Traffic lights in Japan are red, yellow, and blue. Or are they red, yellow, and green? Well…it depends on what you mean by blue and green.
The traffic lights themselves are usually (but not always, more about that later) bright green, the same as in the rest of the world. But in Japanese, they’re called blue — ao (青) — rather than midori (緑) — green.
If you point at a traffic light and say “midori!” you’ll get only confused stares from your Japanese friends. They won’t understand you’re telling them the light is green so get your ass in gear. Instead they’ll wonder why you’re pointing at plants or trees somewhere.
This quirk of the Japanese language trips up every new learner. It makes a good test for automated translation. But why are traffic lights called blue in Japanese instead of green? This seemingly simple question takes us down a fascinating rabbit hole of language, culture, and history.
The Japanese Color Wheel
Colors in Japan were originally organized into a wheel of 5 colors called goshiki (五色) that was brought from China. It included only the primary colors:
- Ao (青) — blue
- Ki(iro) (黄) — yellow
- Aka (赤) — red
- Kuro (黒) — black
- Shiro (白) — white
In China, the character 青 meant blue, as in the color of the sky, but in Japan, green was already considered the primary color when kanji began to be used, so the character and word ao ended up meaning both blue and green. Just to be even more confusing, the same word, ao, was used for gray, as well.
This has given us many words in Japanese that use ao/blue to mean things that are actually green:
- aoba (青葉) — fresh leaves
- aoao (青々) — verdant
- seiji (青磁) — celadon
Even figurative speech uses the word for blue where in English, we would use green. For example, seinen 青年, literally blue years, means an adolescent — someone who’s green behind the ears.
The color wheel also took on other meanings tied to the horoscope. With yellow at the center, blue, red, white, and black represented the 4 seasons and the 4 directions.
The 5 colors were used to represent the 5 planets, the 5 days of the week (skipping sun/Sunday and the moon/Monday), and the 5 elements.
Beyond 5 Colors
In a world before Crayola crayons with burnt sienna and raw umber, everything was considered to be one of these five primary colors.
Of course, words for other colors existed, such as murasaki (紫) which means purple. But unlike the 5 primary colors, murasaki is a color by analogy, the color of a thing — the purple gromwell plant which was used to create purple dyes for kimono and obi.
Midori (緑), too, is a color only by analogy. The word means plants and greenery, and thus the color of leaves. Midori-iro (緑色) — the color of greenery — is the full, original word, but that’s gotten shortened to simply midori meaning either greenery or the color green.
This is actually no different than English, where the word ‘blue’ is derived from the Old High German word blāo meaning the color blue, but the word ‘green’ comes from the old English word grōwan meaning to grow and only became a color by analogy with greenery later.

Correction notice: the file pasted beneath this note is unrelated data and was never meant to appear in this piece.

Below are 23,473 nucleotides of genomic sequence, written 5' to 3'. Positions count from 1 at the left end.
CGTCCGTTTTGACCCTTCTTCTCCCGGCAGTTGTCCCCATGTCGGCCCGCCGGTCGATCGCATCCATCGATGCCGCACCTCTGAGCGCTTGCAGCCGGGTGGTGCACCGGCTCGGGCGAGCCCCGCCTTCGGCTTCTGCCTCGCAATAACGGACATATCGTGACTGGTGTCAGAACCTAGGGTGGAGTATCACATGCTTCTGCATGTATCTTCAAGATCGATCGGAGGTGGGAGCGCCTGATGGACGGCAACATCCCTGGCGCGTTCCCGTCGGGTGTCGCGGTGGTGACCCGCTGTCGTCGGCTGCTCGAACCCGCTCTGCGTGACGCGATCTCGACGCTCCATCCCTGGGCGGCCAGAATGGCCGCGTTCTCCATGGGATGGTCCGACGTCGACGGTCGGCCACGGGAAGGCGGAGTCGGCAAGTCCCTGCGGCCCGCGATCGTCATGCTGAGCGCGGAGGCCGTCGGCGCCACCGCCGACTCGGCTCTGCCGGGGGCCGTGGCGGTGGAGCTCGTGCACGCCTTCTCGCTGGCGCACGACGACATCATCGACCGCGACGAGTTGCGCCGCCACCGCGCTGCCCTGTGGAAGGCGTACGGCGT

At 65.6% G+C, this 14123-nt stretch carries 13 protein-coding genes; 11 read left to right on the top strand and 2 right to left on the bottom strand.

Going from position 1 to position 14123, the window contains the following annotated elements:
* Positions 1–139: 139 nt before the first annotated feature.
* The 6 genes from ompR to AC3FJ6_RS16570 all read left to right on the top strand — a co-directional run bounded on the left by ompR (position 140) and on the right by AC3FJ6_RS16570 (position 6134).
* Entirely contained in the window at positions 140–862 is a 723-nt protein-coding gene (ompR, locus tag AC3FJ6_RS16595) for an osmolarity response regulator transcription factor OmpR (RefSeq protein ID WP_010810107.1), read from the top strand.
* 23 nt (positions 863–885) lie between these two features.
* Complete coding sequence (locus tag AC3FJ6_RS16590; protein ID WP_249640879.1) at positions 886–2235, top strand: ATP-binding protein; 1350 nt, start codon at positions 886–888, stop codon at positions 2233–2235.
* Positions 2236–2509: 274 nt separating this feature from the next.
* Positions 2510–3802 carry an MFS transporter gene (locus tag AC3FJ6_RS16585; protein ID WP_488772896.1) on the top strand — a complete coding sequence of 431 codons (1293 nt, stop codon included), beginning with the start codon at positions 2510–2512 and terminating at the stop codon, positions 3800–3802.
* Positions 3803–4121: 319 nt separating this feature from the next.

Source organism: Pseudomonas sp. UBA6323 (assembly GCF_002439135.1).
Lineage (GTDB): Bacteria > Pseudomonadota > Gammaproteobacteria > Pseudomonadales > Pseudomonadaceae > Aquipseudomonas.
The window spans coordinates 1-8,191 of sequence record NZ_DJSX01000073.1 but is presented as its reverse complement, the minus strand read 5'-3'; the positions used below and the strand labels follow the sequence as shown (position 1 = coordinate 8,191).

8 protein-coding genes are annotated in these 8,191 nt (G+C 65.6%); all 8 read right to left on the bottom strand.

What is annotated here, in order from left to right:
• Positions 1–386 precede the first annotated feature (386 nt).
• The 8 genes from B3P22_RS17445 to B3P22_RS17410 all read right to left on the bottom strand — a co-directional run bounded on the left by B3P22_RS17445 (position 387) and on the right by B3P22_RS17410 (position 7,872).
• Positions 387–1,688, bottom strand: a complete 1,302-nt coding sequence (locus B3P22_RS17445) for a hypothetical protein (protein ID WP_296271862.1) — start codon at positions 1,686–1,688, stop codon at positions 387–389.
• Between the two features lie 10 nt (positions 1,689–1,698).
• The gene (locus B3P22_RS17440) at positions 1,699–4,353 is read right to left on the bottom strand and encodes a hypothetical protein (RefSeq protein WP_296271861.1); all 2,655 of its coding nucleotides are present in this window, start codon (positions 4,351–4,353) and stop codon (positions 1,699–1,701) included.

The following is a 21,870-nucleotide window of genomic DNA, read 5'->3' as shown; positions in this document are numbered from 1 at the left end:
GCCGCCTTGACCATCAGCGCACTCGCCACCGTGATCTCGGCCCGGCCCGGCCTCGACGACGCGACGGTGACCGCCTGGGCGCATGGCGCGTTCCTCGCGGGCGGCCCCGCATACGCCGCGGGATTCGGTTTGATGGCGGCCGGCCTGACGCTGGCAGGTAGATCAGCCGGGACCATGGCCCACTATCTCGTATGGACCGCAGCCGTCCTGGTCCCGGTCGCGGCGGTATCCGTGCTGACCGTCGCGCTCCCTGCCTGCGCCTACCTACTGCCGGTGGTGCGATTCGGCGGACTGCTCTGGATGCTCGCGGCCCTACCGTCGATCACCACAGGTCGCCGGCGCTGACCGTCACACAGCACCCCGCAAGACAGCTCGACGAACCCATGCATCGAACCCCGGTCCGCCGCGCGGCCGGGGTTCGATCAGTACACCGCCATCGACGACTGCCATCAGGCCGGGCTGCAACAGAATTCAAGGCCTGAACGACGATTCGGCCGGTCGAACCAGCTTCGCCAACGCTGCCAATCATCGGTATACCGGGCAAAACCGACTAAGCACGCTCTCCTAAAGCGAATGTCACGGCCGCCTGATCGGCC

Other non-primary colors in Japanese are also colors by analogy:
- cha-iro (茶色): brown — the color of tea
- hai-iro (灰色): grey — the color of ash
- momo-iro (桃色): pink — color of peach
Nowadays, though, every color has a katakana loanword such as orenji オレンジ and pinku ピンク. There’s even a Japanese word for burnt sienna バーントシェンナ and cerulean blue セルリアンブルー.
But Why Ao Instead of Midori?
When the first traffic light was installed in Hibiya, Tokyo in 1930, it was well past the days of Genji and into the modern era. Paints and inks were sold in shops in every conceivable color. Green was midori and ao meant blue.
Midori/green would have been a more accurate way to describe the bright green color of the traffic light that had been imported from the U.S. But ao/blue was the word for the primary color, and traffic lights of red, yellow, blue had a nice symmetry in Japanese. It’s the same reason in English we call it a light red instead of a carnelian even though that’s the correct name for the shade of red used in traffic lights.
So when newspapers of the era described the light as ao-shingō (青信号), the term stuck with the population, even though the correct legal term was actually midori-iro shingō (緑色信号) until the traffic laws were updated in 1947.
But What Color Is It Really?
Traffic signals are bright green everywhere in the world. But that’s not always the case in Japan.
Most traffic lights and walk signals are indeed green, but not all. Many are actually blue or a shade of blue-green like the pedestrian signal in the photo taken by Yuko Tamura at the top of this article.
As you walk around Japan, look closely at the traffic lights. Are they blue or green?
Then make sure to wait for the light to turn blue before proceeding through the intersection.
If you enjoy my articles on Japanese language and culture, you’ll love my novel, To Kill a Unicorn, about a Japanese hacker in Silicon Valley. Available now in ebook and paperback.
『Learn Japan Deeply with DC!』
Writer: DC Palter